Thursday, November 30, 2006


the truth behind the nazca lines

In the year 5632 scientists at New Jersey's Princeton University made two great discoveries that combined would forever shape the past. The first, by five weeks, was the fruit of the womb of that university's physics department - the backward forward time machine. In its earliest manifestation, the forward only machine, by 5632 some 3000 years old, allowed its users to gain several years by means of long space journeys at high velocity. Because of the the trips took so long, the machine never really caught on, except with the excessively vain. Backward time travel, invented in the late 2700s was equally lacking in popularity, since it stranded its users in the past, which would have been bad enough if the past of 5632 was the same as that of 5361, which it wasn't, since it had yet to benefit from the second great discovery of that prolific year: the practical joke.

The practical joke was discovered one afternoon in the laboratories of Princeton University's chemistry department when a careless researcher by the name of Tanya Rette slipped, shattering the test tubes she was carrying. Gasping for air, she inhaled the vapors of the mixture of chemicals on the floor. Minutes later, she was inspired to make the first practical joke in the history of the world of 5362. She laid out a banana skin from her uneaten lunch in the middle of the laboratory and waited for her coworker Olive Cola to walk in. Which she did. And she slipped on the carefully placed banana peel, much to the delight of Tanya Rette. Olive, at first, couldn't understand what had happened, and when she saw her friend of 17 years was laughing uncontrollably she was furious. She remained so until a few minutes after Tanya Rette had convinced her to breathe in the spilled mess on the floor, when she became only the second person in history to get a practical joke.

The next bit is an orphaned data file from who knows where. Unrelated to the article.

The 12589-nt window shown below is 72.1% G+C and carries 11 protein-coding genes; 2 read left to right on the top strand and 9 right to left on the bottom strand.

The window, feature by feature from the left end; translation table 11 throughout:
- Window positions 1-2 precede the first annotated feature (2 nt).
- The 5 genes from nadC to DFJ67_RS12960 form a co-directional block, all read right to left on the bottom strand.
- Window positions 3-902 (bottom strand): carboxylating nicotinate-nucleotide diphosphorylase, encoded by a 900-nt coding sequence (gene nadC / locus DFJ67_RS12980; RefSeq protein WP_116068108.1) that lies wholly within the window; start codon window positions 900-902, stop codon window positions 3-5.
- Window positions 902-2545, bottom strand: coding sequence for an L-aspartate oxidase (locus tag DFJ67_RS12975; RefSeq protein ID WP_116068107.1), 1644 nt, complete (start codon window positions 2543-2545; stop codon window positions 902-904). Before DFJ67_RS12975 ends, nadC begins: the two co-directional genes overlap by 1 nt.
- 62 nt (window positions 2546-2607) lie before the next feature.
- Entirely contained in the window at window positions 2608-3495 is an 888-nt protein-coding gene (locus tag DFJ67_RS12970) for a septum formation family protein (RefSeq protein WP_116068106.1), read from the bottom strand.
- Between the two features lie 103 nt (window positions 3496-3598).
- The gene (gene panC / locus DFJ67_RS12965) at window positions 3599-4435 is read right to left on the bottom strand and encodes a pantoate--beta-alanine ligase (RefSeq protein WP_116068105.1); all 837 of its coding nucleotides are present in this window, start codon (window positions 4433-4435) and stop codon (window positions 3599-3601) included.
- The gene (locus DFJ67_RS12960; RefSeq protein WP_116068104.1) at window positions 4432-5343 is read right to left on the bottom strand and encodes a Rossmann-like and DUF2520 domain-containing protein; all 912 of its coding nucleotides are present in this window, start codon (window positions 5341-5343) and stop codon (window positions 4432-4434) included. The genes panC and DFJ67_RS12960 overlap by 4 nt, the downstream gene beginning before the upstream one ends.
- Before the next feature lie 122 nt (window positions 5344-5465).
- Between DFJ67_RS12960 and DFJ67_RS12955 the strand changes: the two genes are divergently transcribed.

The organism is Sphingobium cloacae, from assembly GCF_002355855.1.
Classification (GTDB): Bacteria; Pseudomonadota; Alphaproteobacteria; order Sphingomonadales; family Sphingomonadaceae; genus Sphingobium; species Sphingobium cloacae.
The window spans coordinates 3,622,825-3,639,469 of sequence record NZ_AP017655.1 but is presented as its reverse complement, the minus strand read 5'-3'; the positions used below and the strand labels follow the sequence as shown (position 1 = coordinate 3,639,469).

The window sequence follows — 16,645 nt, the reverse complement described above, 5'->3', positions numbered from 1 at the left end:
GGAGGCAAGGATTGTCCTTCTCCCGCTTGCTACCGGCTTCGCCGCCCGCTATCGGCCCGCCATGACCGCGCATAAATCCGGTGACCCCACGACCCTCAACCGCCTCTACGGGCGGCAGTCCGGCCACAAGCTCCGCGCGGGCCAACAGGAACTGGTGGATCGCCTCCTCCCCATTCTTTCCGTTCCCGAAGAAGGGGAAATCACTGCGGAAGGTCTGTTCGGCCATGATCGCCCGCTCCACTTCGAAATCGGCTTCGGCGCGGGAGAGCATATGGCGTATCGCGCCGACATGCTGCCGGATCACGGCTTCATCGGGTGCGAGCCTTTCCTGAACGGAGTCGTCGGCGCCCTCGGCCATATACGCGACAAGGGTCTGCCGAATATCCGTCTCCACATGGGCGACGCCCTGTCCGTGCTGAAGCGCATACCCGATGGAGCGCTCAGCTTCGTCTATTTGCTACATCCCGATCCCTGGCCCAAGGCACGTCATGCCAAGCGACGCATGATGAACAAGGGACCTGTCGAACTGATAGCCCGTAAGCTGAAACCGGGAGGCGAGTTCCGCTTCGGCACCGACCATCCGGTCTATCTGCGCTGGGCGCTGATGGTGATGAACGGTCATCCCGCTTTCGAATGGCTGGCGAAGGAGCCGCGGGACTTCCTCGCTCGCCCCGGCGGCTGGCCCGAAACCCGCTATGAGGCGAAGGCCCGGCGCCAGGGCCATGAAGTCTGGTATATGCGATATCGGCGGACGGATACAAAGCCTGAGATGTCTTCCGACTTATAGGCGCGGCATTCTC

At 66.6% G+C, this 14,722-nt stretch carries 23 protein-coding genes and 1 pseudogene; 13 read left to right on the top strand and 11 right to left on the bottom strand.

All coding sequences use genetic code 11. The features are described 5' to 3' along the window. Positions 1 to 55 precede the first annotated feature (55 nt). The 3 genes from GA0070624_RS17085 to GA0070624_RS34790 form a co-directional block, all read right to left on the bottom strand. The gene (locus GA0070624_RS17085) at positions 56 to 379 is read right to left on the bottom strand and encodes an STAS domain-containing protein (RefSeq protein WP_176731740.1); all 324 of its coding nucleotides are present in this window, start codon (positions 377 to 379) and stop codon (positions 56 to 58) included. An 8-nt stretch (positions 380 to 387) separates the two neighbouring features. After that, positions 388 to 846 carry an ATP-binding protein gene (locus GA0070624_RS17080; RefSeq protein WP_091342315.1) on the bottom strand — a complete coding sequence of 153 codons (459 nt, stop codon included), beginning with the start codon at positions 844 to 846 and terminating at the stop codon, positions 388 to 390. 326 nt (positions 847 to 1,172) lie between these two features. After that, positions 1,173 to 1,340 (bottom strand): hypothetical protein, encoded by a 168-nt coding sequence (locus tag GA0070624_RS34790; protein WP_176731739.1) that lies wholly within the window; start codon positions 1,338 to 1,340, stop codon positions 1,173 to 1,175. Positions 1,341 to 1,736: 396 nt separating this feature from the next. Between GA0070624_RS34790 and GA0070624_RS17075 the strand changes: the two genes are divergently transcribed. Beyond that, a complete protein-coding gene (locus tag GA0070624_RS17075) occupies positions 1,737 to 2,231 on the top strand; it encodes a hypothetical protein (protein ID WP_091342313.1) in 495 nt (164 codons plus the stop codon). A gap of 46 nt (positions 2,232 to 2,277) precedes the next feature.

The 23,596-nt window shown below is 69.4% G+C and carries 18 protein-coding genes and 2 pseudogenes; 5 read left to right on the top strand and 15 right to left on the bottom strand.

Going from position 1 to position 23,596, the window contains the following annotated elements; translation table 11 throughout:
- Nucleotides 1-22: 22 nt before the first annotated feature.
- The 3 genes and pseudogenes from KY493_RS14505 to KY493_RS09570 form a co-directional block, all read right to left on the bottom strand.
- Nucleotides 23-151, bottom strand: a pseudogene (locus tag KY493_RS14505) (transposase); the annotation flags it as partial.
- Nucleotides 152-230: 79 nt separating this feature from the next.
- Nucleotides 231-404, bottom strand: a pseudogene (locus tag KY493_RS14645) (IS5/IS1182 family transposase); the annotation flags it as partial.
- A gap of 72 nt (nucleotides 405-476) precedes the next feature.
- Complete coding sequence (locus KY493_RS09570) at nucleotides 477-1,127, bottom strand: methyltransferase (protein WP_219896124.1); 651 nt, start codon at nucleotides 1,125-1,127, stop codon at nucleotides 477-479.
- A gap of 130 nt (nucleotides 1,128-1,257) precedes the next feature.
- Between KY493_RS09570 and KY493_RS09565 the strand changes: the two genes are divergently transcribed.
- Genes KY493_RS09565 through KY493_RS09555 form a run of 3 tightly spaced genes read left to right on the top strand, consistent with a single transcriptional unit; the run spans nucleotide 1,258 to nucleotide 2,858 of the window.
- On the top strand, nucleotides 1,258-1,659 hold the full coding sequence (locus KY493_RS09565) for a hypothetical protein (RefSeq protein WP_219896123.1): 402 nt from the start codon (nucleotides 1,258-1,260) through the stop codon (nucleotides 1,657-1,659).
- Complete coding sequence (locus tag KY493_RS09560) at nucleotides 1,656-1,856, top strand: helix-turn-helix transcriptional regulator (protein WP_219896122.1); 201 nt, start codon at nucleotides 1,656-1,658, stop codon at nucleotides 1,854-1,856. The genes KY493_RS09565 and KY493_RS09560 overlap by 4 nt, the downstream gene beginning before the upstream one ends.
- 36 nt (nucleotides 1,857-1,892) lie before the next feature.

Meanwhile, in Princeton University's archeology department, nothing was happening. Nine of the world's most highly educated people were sitting in their offices, simply waiting. Since people had lived, up until 5362, such simple, uncomplicated lives governed only by rationality, very much the same way they did in 5632 in fact, there was very little for archaeologists to do. The mysteries of ancient people simply did not exit. The discipline had been invented by bored historians hoping that if they looked underground, something would emerge to challenge their capacity to explain. Nothing did. The archaeologists at Princeton still had jobs because the university thought it would keep them around, just in case. They didn't teach, research, or write; they just waited. The same was true of the history, sociology, anthropology, economics, and psychology departments; all the social scientists, in fact, were simply on hold.

This situation greatly irritated the university's scientists, who taught, researched, and wrote, as much as 16 hours a day. Olive and and Tanya were certainly no exceptions. With their new found sense of humor, they went straight to the abandoned part of campus reserve red for the idle social scientists. They spent the remainder of the day inventing a series of practical jokes that are considered the classics today. They pulled fire alarms when there was no fire, they knocked on doors and ran away, they tied shoelaces together, and glued pens to desks, they balanced buckets of water on door frames, and so on. By nightfall they were exhausted.

Soon enough, they conceived of a plan that would finally give the archaeologists something to do, and would, in the process, forever change the past. They soaked a towel in the chemical spill and broke into the physics department, heading straight for the time machine. They set the controls for the pacific coast of South America for exactly 5000 years earlier, the year 362. When they arrived, they found the Nazca people, living quite, orderly, and completely rational lives, just as the archaeologists had described. Seeing the giant rocky desert at the feet of the equally rocky hills Tanya and Olive realized that they could use the land as a canvas to create a completely meaningless pattern that would baffle researchers for centuries to come. Taking their towel to the first house they came to, they explained their plan to the people living there. At first, they were unenthusiastic: "why would we do that" they asked, "we are perfectly happy as we are." The Nazca people remained obstinate until a few minutes after Olive convinced them to inhale the scent on their towel, at which point they became the first people in the chronological history of the world to get a practical joke.